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Annals of Surgery:
doi: 10.1097/SLA.0b013e318155aa0c
Original Articles

Comparison of Intestinal Lengthening Procedures for Patients With Short Bowel Syndrome

Sudan, Debra MD; Thompson, Jon MD; Botha, Jean MB, Bch, FCS(SA); Grant, Wendy MD; Antonson, Dean MD; Raynor, Steve MD; Langnas, Alan DO

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Abstract

Objective: Review the clinical results of 24 years of intestinal lengthening procedures at one institution.

Methods: Retrospective review of a single center experience comparing the outcome of 2 intestinal lengthening procedures (Bianchi and serial transverse enteroplasty [STEP]) in terms of survival, total parenteral nutrition (TPN) weaning, and complications.

Results: Sixty-four patients, including 14 adults, underwent 43 Bianchi and 34 STEP procedures between 1982 and 2007. Three patients had prior isolated liver transplants. The median (range) remnant bowel length before first lengthening was 45 (11-150) cm overall; (Bianchi = 44 cm, STEP = 45 cm) and 68 (20-250) cm after lengthening; (Bianchi = 68 cm, STEP = 65 cm). Actual survival is 91% overall (Bianchi 88%, STEP 95%) with median follow-up of 3.8 years (Bianchi = 5.9 years, STEP = 1.7 years). Average enteral caloric intake in pediatric patients was 15 kcal/kg before lengthening and 85 kcal/kg at 1 year after lengthening. Sixty-nine percent of patients are off TPN at most recent follow-up, including 8 who were weaned from TPN after intestinal transplantation. Liver disease (when present) was reversed in 80%. Surgical complications occurred in 10%, more commonly requiring reoperation after Bianchi than STEP. Intestinal transplantation salvage was required in 14% at a median of 2.9 years (range = 8 months to 20.7 years) after lengthening.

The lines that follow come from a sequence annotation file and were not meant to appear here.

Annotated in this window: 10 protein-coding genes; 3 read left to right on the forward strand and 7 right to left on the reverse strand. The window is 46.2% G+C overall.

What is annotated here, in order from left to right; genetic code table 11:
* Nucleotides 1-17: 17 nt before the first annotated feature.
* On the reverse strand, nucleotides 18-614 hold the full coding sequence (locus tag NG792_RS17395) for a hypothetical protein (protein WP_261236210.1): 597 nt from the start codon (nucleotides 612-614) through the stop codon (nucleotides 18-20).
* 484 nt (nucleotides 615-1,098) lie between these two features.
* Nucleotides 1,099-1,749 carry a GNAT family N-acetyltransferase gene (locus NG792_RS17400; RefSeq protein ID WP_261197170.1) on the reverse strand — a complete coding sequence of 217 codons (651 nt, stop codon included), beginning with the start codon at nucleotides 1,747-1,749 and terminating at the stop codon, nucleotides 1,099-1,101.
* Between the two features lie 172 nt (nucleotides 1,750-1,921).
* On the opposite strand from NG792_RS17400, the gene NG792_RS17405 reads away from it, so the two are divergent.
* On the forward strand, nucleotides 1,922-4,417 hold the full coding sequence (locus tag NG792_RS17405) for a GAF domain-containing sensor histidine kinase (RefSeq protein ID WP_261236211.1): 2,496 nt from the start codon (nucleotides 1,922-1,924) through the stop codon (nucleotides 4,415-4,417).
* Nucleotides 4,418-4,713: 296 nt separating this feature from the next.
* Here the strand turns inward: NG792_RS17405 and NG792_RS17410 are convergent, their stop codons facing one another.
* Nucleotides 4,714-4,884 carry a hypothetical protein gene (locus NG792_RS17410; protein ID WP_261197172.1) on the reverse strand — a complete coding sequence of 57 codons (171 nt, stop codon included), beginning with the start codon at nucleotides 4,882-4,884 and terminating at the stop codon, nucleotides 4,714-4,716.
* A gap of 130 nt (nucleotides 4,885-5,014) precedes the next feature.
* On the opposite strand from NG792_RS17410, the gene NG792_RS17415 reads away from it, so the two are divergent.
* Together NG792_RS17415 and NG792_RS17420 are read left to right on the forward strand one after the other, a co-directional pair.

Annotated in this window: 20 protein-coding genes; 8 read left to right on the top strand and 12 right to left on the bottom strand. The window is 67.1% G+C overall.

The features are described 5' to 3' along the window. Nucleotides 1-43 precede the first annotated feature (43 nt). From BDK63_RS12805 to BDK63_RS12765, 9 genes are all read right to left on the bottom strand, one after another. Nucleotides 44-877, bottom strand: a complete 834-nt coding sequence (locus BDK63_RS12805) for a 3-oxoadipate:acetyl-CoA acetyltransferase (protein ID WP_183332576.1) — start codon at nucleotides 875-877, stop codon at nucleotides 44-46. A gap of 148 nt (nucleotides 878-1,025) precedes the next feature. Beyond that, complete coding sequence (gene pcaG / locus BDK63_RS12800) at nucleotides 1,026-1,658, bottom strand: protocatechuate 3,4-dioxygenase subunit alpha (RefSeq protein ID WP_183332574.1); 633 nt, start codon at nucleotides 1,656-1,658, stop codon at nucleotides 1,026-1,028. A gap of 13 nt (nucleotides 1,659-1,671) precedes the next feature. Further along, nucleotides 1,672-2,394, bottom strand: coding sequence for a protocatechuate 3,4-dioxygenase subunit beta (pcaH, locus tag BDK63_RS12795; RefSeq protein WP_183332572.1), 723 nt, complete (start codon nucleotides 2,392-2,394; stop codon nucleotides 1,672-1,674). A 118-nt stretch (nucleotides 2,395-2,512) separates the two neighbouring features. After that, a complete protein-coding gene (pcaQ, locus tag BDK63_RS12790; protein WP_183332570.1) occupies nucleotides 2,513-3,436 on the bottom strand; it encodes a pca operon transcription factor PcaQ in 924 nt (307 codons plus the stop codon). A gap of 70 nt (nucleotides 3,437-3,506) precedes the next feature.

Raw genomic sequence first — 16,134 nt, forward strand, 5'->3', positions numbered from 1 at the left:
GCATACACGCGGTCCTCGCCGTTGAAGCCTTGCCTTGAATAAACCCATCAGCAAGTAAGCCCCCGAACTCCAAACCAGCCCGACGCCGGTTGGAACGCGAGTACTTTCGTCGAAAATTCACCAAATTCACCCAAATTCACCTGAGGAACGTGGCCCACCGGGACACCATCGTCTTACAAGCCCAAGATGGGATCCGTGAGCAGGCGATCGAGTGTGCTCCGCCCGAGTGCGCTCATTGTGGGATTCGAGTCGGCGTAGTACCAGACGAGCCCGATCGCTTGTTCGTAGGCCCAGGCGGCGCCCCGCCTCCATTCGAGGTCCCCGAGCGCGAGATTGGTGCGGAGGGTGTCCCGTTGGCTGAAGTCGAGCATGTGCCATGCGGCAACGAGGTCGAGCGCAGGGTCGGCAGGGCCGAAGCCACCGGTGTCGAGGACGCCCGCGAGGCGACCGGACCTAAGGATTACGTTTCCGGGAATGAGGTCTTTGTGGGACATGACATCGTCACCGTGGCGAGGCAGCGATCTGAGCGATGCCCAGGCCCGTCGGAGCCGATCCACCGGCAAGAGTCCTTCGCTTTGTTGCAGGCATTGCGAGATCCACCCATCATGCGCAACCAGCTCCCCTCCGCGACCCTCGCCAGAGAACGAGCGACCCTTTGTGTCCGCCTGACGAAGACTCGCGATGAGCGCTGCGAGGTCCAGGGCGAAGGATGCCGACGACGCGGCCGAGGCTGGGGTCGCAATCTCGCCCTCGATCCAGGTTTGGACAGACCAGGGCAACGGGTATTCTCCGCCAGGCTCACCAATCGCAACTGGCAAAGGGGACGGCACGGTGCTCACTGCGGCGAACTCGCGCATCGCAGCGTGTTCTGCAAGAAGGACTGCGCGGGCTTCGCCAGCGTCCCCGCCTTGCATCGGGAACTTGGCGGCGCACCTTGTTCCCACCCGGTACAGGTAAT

Conclusions: Surgical lengthening with both Bianchi and STEP procedures results in improvement in enteral nutrition, reverses complications of TPN and avoids intestinal transplantation in the majority with few surgical complications. Intestinal transplantation can salvage most patients who later develop life-threatening complications or fail to wean TPN.

© 2007 Lippincott Williams & Wilkins, Inc.

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